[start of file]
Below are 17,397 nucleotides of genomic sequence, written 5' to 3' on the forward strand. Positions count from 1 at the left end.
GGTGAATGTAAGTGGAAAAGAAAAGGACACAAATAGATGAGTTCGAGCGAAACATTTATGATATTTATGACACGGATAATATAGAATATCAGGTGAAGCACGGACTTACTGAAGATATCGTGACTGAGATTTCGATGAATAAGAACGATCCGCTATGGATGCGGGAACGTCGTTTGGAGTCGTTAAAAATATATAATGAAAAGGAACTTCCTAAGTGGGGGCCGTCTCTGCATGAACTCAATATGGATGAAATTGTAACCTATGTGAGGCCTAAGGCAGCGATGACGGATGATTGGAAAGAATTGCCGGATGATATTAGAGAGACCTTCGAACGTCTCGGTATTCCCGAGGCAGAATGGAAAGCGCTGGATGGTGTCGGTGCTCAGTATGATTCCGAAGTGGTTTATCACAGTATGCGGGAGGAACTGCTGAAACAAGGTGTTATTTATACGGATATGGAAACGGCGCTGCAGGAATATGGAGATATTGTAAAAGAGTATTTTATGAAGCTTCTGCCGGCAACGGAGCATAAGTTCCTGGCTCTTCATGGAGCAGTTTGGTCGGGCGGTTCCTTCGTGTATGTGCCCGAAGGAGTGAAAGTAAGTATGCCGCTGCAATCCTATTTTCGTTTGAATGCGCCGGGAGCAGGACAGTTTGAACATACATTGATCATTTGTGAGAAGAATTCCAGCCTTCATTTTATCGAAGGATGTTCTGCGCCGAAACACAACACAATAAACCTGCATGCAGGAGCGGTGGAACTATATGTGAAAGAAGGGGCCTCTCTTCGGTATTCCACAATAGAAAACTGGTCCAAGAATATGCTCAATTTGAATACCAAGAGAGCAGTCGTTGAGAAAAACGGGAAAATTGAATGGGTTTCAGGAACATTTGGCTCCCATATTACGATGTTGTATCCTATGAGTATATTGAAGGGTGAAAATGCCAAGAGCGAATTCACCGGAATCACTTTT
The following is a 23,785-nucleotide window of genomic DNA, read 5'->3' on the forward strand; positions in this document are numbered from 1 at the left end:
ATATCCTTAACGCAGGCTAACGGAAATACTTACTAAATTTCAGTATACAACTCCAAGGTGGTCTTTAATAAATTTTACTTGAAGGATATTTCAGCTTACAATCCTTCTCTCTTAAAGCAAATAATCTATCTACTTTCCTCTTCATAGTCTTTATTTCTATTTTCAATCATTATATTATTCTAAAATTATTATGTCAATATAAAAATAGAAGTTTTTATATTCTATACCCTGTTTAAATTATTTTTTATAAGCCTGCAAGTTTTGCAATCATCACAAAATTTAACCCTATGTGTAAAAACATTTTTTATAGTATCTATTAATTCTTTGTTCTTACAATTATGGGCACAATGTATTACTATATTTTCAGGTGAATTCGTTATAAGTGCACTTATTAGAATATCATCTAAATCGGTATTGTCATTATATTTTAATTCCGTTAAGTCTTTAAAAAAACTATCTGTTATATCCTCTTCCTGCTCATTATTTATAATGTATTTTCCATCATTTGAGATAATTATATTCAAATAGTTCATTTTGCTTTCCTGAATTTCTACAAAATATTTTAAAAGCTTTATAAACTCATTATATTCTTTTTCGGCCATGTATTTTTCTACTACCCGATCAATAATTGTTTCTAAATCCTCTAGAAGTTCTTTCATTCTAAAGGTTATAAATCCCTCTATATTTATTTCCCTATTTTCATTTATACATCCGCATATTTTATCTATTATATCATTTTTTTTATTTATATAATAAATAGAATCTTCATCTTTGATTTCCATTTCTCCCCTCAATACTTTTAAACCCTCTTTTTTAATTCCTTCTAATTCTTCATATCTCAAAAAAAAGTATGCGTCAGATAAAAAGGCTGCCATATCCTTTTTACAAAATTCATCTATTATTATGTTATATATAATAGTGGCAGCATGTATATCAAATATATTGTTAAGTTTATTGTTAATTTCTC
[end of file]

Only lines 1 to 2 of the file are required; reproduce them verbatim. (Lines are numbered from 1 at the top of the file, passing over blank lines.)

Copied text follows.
Below are 17,397 nucleotides of genomic sequence, written 5' to 3' on the forward strand. Positions count from 1 at the left end.
GGTGAATGTAAGTGGAAAAGAAAAGGACACAAATAGATGAGTTCGAGCGAAACATTTATGATATTTATGACACGGATAATATAGAATATCAGGTGAAGCACGGACTTACTGAAGATATCGTGACTGAGATTTCGATGAATAAGAACGATCCGCTATGGATGCGGGAACGTCGTTTGGAGTCGTTAAAAATATATAATGAAAAGGAACTTCCTAAGTGGGGGCCGTCTCTGCATGAACTCAATATGGATGAAATTGTAACCTATGTGAGGCCTAAGGCAGCGATGACGGATGATTGGAAAGAATTGCCGGATGATATTAGAGAGACCTTCGAACGTCTCGGTATTCCCGAGGCAGAATGGAAAGCGCTGGATGGTGTCGGTGCTCAGTATGATTCCGAAGTGGTTTATCACAGTATGCGGGAGGAACTGCTGAAACAAGGTGTTATTTATACGGATATGGAAACGGCGCTGCAGGAATATGGAGATATTGTAAAAGAGTATTTTATGAAGCTTCTGCCGGCAACGGAGCATAAGTTCCTGGCTCTTCATGGAGCAGTTTGGTCGGGCGGTTCCTTCGTGTATGTGCCCGAAGGAGTGAAAGTAAGTATGCCGCTGCAATCCTATTTTCGTTTGAATGCGCCGGGAGCAGGACAGTTTGAACATACATTGATCATTTGTGAGAAGAATTCCAGCCTTCATTTTATCGAAGGATGTTCTGCGCCGAAACACAACACAATAAACCTGCATGCAGGAGCGGTGGAACTATATGTGAAAGAAGGGGCCTCTCTTCGGTATTCCACAATAGAAAACTGGTCCAAGAATATGCTCAATTTGAATACCAAGAGAGCAGTCGTTGAGAAAAACGGGAAAATTGAATGGGTTTCAGGAACATTTGGCTCCCATATTACGATGTTGTATCCTATGAGTATATTGAAGGGTGAAAATGCCAAGAGCGAATTCACCGGAATCACTTTT